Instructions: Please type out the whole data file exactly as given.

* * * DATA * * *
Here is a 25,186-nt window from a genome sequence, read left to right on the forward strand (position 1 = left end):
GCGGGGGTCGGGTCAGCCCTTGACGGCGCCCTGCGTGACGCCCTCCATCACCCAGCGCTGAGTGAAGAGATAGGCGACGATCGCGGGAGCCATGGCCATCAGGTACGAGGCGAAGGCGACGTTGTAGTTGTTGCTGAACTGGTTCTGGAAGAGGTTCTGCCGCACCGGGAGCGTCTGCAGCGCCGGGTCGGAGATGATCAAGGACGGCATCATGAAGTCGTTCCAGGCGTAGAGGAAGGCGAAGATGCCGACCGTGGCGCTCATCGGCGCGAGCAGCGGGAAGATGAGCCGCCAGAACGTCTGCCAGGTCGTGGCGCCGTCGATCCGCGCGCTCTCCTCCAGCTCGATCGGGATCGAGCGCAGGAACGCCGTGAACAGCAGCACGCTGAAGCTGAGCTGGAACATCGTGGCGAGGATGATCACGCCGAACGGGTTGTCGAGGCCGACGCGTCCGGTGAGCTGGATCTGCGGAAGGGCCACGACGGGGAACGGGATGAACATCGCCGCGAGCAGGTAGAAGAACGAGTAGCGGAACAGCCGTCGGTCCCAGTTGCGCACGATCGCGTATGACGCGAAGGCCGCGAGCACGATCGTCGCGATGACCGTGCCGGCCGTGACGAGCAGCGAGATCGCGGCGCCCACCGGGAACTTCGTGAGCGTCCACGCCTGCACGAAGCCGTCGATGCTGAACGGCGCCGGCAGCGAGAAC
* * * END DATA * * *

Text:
Here is a 25,186-nt window from a genome sequence, read left to right on the forward strand (position 1 = left end):
GCGGGGGTCGGGTCAGCCCTTGACGGCGCCCTGCGTGACGCCCTCCATCACCCAGCGCTGAGTGAAGAGATAGGCGACGATCGCGGGAGCCATGGCCATCAGGTACGAGGCGAAGGCGACGTTGTAGTTGTTGCTGAACTGGTTCTGGAAGAGGTTCTGCCGCACCGGGAGCGTCTGCAGCGCCGGGTCGGAGATGATCAAGGACGGCATCATGAAGTCGTTCCAGGCGTAGAGGAAGGCGAAGATGCCGACCGTGGCGCTCATCGGCGCGAGCAGCGGGAAGATGAGCCGCCAGAACGTCTGCCAGGTCGTGGCGCCGTCGATCCGCGCGCTCTCCTCCAGCTCGATCGGGATCGAGCGCAGGAACGCCGTGAACAGCAGCACGCTGAAGCTGAGCTGGAACATCGTGGCGAGGATGATCACGCCGAACGGGTTGTCGAGGCCGACGCGTCCGGTGAGCTGGATCTGCGGAAGGGCCACGACGGGGAACGGGATGAACATCGCCGCGAGCAGGTAGAAGAACGAGTAGCGGAACAGCCGTCGGTCCCAGTTGCGCACGATCGCGTATGACGCGAAGGCCGCGAGCACGATCGTCGCGATGACCGTGCCGGCCGTGACGAGCAGCGAGATCGCGGCGCCCACCGGGAACTTCGTGAGCGTCCACGCCTGCACGAAGCCGTCGATGCTGAACGGCGCCGGCAGCGAGAAC